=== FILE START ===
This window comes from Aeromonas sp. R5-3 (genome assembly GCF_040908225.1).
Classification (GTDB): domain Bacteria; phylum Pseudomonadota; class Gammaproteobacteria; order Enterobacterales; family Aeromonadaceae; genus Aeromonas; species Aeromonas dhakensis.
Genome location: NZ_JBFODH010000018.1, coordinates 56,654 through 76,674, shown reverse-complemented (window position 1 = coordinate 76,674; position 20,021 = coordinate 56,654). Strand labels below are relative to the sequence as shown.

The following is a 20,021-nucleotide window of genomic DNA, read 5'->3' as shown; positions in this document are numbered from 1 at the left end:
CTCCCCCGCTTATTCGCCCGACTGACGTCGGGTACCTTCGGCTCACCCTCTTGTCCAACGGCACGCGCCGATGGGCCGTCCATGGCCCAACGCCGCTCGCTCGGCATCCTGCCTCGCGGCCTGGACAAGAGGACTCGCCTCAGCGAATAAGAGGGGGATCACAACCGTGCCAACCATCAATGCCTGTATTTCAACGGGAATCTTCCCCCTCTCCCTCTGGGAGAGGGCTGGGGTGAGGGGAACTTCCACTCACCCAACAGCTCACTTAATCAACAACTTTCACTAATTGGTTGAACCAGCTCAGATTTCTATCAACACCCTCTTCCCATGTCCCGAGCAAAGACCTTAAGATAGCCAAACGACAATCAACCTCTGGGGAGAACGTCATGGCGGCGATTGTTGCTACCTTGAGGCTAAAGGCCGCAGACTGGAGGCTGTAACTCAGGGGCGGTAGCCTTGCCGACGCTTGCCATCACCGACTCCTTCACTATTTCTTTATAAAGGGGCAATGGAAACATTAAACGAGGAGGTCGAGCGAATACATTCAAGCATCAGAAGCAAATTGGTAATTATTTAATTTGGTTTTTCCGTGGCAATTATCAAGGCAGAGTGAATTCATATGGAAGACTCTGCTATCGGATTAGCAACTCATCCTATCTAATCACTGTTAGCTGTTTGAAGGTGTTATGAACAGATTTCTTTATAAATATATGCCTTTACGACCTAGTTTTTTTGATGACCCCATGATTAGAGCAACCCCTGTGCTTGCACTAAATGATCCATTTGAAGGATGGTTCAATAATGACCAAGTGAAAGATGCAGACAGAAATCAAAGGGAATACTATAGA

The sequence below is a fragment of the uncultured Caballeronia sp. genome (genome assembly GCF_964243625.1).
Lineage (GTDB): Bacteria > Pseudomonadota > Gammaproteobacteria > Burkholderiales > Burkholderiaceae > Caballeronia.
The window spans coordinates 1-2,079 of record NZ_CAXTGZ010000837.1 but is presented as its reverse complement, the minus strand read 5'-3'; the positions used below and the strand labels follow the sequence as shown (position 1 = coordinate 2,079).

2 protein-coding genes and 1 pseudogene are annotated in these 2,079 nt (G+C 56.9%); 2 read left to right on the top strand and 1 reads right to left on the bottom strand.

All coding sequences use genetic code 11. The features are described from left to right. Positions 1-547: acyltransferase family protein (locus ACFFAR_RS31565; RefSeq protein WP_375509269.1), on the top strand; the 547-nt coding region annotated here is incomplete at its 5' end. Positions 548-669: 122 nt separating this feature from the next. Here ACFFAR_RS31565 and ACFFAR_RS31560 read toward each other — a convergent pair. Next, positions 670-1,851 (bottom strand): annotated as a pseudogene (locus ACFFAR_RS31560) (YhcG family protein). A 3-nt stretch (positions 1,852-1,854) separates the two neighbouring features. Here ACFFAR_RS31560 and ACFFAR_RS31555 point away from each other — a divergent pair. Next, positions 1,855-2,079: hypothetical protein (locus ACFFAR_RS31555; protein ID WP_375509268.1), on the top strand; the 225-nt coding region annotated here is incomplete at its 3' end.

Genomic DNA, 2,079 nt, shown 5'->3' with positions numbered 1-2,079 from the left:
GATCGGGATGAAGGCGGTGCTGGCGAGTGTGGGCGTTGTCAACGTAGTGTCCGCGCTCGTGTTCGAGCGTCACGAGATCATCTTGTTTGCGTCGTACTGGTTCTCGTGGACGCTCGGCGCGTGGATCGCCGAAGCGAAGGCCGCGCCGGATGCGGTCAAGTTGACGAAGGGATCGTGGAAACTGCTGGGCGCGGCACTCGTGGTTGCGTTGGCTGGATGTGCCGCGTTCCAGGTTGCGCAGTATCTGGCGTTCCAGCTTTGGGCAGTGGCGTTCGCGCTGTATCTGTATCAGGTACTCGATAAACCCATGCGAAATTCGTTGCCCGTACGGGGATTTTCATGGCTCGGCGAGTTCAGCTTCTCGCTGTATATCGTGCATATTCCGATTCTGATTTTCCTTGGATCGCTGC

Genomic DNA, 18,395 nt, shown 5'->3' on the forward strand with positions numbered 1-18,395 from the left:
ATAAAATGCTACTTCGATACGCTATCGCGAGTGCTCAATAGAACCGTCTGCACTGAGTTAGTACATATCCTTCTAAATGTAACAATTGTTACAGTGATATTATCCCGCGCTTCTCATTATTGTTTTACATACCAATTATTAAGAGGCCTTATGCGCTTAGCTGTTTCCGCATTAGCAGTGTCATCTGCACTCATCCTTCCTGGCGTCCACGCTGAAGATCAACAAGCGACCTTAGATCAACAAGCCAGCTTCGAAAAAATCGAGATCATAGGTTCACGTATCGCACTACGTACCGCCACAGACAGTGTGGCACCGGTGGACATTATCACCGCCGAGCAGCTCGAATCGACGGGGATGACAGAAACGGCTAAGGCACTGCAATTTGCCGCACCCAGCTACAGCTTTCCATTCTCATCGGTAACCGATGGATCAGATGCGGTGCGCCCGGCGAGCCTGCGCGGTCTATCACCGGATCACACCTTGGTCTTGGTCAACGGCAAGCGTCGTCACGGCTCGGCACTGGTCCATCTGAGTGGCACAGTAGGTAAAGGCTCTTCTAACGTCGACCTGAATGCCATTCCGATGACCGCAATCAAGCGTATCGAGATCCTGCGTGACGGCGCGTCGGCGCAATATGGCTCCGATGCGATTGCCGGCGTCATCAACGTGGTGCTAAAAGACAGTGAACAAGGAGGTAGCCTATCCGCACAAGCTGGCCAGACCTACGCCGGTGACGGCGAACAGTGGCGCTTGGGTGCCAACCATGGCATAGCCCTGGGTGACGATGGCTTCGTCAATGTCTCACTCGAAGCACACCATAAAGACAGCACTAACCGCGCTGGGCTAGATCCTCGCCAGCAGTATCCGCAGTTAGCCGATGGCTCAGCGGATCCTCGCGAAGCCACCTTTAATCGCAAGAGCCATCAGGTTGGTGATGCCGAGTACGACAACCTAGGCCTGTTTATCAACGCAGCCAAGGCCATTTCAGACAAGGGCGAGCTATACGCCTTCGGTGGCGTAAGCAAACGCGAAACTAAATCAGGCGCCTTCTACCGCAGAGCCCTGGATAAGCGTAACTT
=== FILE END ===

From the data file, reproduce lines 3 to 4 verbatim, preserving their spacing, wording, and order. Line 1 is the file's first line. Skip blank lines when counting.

Genome location: NZ_JBFODH010000018.1, coordinates 56,654 through 76,674, shown reverse-complemented (window position 1 = coordinate 76,674; position 20,021 = coordinate 56,654). Strand labels below are relative to the sequence as shown.

The following is a 20,021-nucleotide window of genomic DNA, read 5'->3' as shown; positions in this document are numbered from 1 at the left end: